Background: Acute respiratory failure is the most important organ dysfunction of COVID-19 patients. While non-invasive ventilation (NIV) and high-flow nasal cannula (HFNC) oxygen are frequently used, efficacy and safety remain uncertain. Benefits and harms of awake prone positioning (APP) in COVID-19 patients are unknown. Methods: We searched for randomized controlled trials (RCTs) comparing HFNC vs. NIV and APP vs. standard care. We meta-analyzed data for mortality, intubation rate, and safety. Results: Five RCTs (2182 patients) were identified. While it remains uncertain whether HFNC compared to NIV alters mortality (RR: 0.92, 95% CI 0.65–1.33), HFNC may increase rate of intubation or death (composite endpoint; RR 1.22, 1.03–1.45). We do not know if HFNC alters risk for harm. APP compared to standard care probably decreases intubation rate (RR 0.83, 0.71–0.96) but may have little or no effect on mortality (RR: 1.08, 0.51–2.31). Conclusions: Certainty of evidence is moderate to very low. There is no compelling evidence for either HFNC or NIV, but both carry substantial risk for harm. The use of APP probably has benefits although mortality appears unaffected.
COVID-19 patients often present with rapidly progressing acute hypoxemic respiratory failure, requiring orotracheal intubation with different prognostic issues. However, ICU specialists lack predictive tools to stratify these patients. We conducted a single-center cross-sectional retrospective study to evaluate if the ROX index, measured under non-invasive oxygenation support, can predict ICU mortality in a COVID-19 intubated patient cohort. This study took place in the division of intensive care at the Geneva University Hospitals (Geneva, Switzerland). We included all consecutive adult patients treated by non-invasive oxygenation support and requiring intubation for acute respiratory failure due to COVID-19 between 9 September 2020 and 30 March 2021, corresponding to the second local surge of COVID-19 cases. Baseline demographic data, comorbidities, median ROX between H0 and H8, and clinical outcomes were collected. Overall, 82 patients were intubated after failing a non-invasive oxygenation procedure. Women represented 25.6% of the whole cohort. Median age and median BMI were 70 (60–75) years and 28 (25–33), respectively. Before intubation, the median ROX between H0 and H8 was 6.3 (5.0–8.2). In a multivariate analysis, the median ROX H0–H8 was associated with ICU mortality as a protective factor with an odds ratio (95% CI) = 0.77 (0.60–0.99); p < 0.05. In intubated COVID-19 patients treated initially by non-invasive oxygenation support for acute respiratory failure, the median ROX H0–H8 could be an interesting predictive factor associated with ICU mortality.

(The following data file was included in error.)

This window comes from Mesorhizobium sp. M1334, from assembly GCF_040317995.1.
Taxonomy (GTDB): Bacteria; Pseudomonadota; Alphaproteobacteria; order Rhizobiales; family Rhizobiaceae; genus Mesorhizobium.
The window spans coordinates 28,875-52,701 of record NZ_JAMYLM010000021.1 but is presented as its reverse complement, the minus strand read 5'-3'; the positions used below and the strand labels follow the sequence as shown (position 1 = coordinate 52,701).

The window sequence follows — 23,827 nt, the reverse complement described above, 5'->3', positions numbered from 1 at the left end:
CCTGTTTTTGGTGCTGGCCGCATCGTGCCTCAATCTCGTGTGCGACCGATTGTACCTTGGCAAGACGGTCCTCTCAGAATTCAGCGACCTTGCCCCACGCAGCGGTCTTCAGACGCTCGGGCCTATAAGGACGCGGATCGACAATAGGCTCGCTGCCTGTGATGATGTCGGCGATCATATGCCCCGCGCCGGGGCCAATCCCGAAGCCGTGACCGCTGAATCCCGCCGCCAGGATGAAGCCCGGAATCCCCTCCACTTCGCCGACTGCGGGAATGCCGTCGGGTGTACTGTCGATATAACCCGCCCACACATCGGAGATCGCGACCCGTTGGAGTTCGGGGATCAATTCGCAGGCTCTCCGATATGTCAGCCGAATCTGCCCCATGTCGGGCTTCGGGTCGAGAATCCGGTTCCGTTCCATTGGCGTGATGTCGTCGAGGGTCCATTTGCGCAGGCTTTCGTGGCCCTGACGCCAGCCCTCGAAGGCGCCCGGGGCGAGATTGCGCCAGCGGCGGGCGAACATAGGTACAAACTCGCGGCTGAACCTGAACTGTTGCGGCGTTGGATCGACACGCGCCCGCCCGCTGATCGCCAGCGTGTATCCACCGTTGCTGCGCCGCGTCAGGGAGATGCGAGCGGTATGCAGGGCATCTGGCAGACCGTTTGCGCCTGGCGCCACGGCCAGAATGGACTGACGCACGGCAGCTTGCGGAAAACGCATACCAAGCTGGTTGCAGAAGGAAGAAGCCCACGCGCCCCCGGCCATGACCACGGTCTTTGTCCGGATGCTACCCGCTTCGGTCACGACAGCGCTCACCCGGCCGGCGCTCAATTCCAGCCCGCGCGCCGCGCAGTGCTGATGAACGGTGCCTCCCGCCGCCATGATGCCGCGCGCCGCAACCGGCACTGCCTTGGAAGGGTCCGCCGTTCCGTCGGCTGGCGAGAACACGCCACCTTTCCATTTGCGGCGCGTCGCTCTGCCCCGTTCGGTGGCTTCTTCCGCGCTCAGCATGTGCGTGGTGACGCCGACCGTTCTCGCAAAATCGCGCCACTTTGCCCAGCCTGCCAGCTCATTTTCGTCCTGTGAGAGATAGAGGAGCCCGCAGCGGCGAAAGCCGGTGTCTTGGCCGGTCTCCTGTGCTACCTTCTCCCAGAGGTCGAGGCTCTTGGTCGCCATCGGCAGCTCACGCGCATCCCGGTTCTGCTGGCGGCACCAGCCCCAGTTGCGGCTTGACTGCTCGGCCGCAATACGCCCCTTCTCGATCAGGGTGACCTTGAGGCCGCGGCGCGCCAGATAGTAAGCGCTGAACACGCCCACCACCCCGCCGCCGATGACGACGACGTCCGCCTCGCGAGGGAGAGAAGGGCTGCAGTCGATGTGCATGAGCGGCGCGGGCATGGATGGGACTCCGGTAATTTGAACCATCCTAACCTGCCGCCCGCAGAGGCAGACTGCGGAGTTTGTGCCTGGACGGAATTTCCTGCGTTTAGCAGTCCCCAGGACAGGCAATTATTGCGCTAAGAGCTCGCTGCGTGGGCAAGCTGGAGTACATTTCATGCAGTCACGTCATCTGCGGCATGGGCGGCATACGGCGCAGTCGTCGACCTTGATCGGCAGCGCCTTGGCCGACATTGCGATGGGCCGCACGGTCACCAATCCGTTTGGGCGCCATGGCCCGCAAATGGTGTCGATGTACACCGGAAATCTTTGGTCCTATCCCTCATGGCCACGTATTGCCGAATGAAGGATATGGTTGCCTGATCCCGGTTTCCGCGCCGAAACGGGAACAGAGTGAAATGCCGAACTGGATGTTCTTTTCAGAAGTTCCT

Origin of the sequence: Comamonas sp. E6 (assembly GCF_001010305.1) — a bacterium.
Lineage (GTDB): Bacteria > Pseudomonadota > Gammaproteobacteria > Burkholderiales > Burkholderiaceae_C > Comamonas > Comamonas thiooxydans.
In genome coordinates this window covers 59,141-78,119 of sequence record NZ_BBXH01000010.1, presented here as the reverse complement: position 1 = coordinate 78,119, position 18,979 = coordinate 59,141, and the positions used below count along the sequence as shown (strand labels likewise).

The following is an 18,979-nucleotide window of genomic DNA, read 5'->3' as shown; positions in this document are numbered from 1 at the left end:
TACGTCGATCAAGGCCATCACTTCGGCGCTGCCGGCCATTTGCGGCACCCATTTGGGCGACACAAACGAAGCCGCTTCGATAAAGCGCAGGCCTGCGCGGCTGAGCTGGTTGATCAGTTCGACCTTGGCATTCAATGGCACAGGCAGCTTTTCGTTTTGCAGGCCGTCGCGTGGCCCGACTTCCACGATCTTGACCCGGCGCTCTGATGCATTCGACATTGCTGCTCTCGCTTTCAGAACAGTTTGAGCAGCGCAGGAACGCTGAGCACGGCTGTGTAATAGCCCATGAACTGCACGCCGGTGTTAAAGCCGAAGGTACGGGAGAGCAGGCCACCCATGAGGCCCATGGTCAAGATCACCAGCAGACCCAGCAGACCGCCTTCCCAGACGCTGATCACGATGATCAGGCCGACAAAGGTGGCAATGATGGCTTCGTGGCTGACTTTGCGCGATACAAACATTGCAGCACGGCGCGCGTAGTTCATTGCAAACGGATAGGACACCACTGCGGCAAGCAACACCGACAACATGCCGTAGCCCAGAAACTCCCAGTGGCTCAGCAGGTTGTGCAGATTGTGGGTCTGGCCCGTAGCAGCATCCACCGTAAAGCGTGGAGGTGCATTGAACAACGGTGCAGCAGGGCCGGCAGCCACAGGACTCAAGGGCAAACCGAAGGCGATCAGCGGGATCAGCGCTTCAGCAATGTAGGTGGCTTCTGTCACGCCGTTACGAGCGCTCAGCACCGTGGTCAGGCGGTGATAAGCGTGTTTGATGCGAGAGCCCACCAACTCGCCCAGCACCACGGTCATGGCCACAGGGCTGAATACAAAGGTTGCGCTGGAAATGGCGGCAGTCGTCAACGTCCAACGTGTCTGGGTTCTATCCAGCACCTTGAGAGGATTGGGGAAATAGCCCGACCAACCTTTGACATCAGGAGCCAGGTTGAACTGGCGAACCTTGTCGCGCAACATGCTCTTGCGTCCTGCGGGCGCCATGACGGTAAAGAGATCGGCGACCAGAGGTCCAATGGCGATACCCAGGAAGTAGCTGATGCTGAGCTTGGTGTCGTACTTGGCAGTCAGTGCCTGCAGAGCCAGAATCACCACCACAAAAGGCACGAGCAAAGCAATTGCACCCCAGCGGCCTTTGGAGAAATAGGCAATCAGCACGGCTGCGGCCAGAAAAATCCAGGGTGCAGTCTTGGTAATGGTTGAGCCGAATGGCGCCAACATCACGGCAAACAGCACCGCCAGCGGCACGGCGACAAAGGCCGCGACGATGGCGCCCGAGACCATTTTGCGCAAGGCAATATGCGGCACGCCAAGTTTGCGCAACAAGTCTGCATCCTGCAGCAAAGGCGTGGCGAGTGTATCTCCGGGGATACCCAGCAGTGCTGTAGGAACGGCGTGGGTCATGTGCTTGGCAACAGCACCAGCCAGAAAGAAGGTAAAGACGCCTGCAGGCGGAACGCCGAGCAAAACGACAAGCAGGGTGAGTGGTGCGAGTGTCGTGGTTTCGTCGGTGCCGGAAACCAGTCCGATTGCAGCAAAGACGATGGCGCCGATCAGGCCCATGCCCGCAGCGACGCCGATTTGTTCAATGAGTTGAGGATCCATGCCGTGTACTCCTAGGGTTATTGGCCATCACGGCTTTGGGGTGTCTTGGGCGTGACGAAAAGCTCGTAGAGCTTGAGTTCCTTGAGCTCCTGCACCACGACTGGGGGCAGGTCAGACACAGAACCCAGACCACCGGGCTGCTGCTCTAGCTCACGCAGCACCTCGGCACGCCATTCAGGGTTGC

Introduction: A dysregulated inflammatory response, known as “cytokine storm”, plays an important role in the pathophysiology of coronavirus 2019 disease (COVID-19). Identifying patients with a dysregulated inflammatory response and at high risk for severe respiratory failure, organ dysfunction, and death is clinically relevant, as they could benefit from the specific therapies, such as cytokine removal by hemoadsorption. This study aimed to evaluate cytokine hemoadsorption as rescue therapy in critically ill patients with SARS-CoV-2 pneumonia, severe respiratory failure refractory to prone positioning, and hypercytokinemia.Methods: In this single center, observational and retrospective study, critically ill patients with SARS-CoV-2 pneumonia, severe acute respiratory failure, and hypercytokinemia were analyzed. All the patients underwent cytokine hemoadsorption using CytoSorb® (Cytosorbents Europe, Berlin, Germany). The indication for treatment was acute respiratory failure, inadequate clinical response to the prone position, and hypercytokinemia.Results: Among a total of 343 patients who were admitted to the intensive care unit (ICU) due to SARS-CoV-2 infection between March 3, 2020 and June 22, 2020, six patients received rescue therapy with cytokine hemoadsorption. All the patients needed invasive mechanical ventilation and prone positioning. A significant difference was found in the pre- and post-treatment D-dimer (17,868 mcg/ml [4,196–45,287] vs. 4,488 mcg/ml [3,166–17,076], p = 0.046), C-reactive protein (12.9 mg/dl [10.6] vs. 3.5 mg/dl [2.8], p = 0.028), ferritin (1,539 mcg/L [764–27,414] vs. 1,197 ng/ml [524–3,857], p = 0.04) and interleukin-6 (17,367 pg/ml [4,539–22,532] vs. 2,403 pg/ml [917–3,724], p = 0.043) levels. No significant differences in the pre- and post-treatment interleukin-10 levels (22.3 pg/ml [19.2–191] vs. 5.6 pg/ml [5.2–36.6], p = 0.068) were observed. Improvements in oxygenation (prehemoadsorption PaO2/FIO2 ratio 103 [18.4] vs. posthemoadsorption PaO2/FIO2 ratio 222 [20.9], p = 0.029) and in the organ dysfunction (prehemoadsorption SOFA score 9 [4.75] vs. posthemoadsorption SOFA score 7.7 [5.4], p = 0.046) were observed. ICU and in-hospital mortality was 33.7%.Conclusions: In this case series, critically ill patients with COVID-19 with severe acute respiratory failure refractory to prone positioning and hypercytokinemia who received adjuvant treatment with cytokine hemoadsorption showed a significant reduction in IL-6 plasma levels and other inflammatory biomarkers. Improvements in oxygenation and SOFA score were also observed.